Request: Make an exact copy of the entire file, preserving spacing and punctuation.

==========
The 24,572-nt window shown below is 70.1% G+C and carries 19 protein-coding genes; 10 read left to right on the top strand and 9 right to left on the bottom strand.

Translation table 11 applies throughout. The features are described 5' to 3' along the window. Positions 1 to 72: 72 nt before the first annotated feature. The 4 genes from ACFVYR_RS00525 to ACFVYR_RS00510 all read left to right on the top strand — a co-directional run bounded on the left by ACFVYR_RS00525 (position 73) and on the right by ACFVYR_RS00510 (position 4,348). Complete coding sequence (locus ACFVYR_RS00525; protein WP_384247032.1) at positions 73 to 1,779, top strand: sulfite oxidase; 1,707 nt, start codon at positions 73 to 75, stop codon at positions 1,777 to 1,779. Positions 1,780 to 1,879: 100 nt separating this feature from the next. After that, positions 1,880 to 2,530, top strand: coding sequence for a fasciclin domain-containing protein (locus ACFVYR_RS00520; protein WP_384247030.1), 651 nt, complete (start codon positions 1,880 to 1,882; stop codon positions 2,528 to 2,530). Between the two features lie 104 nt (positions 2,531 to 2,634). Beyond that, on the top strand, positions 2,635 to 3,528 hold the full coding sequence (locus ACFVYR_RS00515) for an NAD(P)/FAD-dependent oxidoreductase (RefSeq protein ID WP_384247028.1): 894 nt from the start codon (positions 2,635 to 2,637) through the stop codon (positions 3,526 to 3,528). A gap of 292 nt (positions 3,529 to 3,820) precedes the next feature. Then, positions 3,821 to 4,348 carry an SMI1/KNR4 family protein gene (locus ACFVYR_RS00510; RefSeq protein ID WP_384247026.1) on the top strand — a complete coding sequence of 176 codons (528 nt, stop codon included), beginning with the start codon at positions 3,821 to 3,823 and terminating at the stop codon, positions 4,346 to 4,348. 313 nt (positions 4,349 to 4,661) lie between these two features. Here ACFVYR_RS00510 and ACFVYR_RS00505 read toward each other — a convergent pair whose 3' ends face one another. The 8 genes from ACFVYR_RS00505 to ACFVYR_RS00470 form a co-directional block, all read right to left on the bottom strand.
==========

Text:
The 24,572-nt window shown below is 70.1% G+C and carries 19 protein-coding genes; 10 read left to right on the top strand and 9 right to left on the bottom strand.

Translation table 11 applies throughout. The features are described 5' to 3' along the window. Positions 1 to 72: 72 nt before the first annotated feature. The 4 genes from ACFVYR_RS00525 to ACFVYR_RS00510 all read left to right on the top strand — a co-directional run bounded on the left by ACFVYR_RS00525 (position 73) and on the right by ACFVYR_RS00510 (position 4,348). Complete coding sequence (locus ACFVYR_RS00525; protein WP_384247032.1) at positions 73 to 1,779, top strand: sulfite oxidase; 1,707 nt, start codon at positions 73 to 75, stop codon at positions 1,777 to 1,779. Positions 1,780 to 1,879: 100 nt separating this feature from the next. After that, positions 1,880 to 2,530, top strand: coding sequence for a fasciclin domain-containing protein (locus ACFVYR_RS00520; protein WP_384247030.1), 651 nt, complete (start codon positions 1,880 to 1,882; stop codon positions 2,528 to 2,530). Between the two features lie 104 nt (positions 2,531 to 2,634). Beyond that, on the top strand, positions 2,635 to 3,528 hold the full coding sequence (locus ACFVYR_RS00515) for an NAD(P)/FAD-dependent oxidoreductase (RefSeq protein ID WP_384247028.1): 894 nt from the start codon (positions 2,635 to 2,637) through the stop codon (positions 3,526 to 3,528). A gap of 292 nt (positions 3,529 to 3,820) precedes the next feature. Then, positions 3,821 to 4,348 carry an SMI1/KNR4 family protein gene (locus ACFVYR_RS00510; RefSeq protein ID WP_384247026.1) on the top strand — a complete coding sequence of 176 codons (528 nt, stop codon included), beginning with the start codon at positions 3,821 to 3,823 and terminating at the stop codon, positions 4,346 to 4,348. 313 nt (positions 4,349 to 4,661) lie between these two features. Here ACFVYR_RS00510 and ACFVYR_RS00505 read toward each other — a convergent pair whose 3' ends face one another. The 8 genes from ACFVYR_RS00505 to ACFVYR_RS00470 form a co-directional block, all read right to left on the bottom strand.